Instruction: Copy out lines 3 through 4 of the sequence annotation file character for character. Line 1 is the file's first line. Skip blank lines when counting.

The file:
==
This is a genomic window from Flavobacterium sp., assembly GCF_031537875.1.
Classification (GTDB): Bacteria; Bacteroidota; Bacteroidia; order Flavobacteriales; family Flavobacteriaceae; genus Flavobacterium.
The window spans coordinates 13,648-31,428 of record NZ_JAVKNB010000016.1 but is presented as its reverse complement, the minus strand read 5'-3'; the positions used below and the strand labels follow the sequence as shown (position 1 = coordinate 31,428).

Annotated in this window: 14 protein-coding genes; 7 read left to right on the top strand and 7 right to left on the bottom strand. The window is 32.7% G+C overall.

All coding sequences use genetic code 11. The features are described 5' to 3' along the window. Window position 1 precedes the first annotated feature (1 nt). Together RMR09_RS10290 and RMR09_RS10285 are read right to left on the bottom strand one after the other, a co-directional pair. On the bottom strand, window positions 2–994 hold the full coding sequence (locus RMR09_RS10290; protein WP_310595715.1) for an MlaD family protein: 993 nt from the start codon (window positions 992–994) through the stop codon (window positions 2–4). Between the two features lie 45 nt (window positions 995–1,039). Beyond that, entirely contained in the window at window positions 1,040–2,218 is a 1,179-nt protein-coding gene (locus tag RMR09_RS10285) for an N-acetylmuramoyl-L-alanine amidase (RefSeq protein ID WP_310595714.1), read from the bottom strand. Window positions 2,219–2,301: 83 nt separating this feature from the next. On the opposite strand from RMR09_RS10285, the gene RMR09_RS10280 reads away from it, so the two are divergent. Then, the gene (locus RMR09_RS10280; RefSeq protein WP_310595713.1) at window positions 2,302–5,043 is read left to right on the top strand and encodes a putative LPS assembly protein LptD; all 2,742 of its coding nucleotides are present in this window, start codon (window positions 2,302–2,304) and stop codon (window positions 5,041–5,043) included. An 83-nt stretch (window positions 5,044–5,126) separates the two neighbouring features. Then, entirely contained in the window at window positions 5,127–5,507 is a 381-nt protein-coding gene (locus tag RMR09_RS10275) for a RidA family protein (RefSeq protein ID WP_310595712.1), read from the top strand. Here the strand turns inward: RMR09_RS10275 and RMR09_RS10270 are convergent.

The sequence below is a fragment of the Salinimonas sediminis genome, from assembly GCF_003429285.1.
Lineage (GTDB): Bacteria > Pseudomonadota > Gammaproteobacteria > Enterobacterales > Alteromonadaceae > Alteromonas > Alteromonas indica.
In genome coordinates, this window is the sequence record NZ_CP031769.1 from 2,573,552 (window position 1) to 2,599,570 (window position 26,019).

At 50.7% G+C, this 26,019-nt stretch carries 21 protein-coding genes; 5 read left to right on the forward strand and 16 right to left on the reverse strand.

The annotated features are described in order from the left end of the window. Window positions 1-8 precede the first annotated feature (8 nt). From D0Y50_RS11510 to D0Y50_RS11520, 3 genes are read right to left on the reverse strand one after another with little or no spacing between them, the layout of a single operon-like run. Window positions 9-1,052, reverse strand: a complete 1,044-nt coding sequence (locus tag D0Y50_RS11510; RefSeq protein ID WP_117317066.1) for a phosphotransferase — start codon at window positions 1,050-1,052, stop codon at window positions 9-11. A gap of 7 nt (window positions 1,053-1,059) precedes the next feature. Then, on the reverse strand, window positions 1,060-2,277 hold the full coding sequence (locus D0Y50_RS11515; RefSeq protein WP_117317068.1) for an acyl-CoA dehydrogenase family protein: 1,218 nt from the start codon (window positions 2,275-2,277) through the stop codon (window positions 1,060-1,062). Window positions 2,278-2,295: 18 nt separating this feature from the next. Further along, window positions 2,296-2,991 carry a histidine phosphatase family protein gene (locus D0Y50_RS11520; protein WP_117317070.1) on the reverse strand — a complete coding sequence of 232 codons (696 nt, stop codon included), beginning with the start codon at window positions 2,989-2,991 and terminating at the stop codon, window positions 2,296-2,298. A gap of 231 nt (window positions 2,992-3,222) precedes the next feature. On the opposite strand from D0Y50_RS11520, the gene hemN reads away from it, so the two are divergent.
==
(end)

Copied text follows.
The window spans coordinates 13,648-31,428 of record NZ_JAVKNB010000016.1 but is presented as its reverse complement, the minus strand read 5'-3'; the positions used below and the strand labels follow the sequence as shown (position 1 = coordinate 31,428).

Annotated in this window: 14 protein-coding genes; 7 read left to right on the top strand and 7 right to left on the bottom strand. The window is 32.7% G+C overall.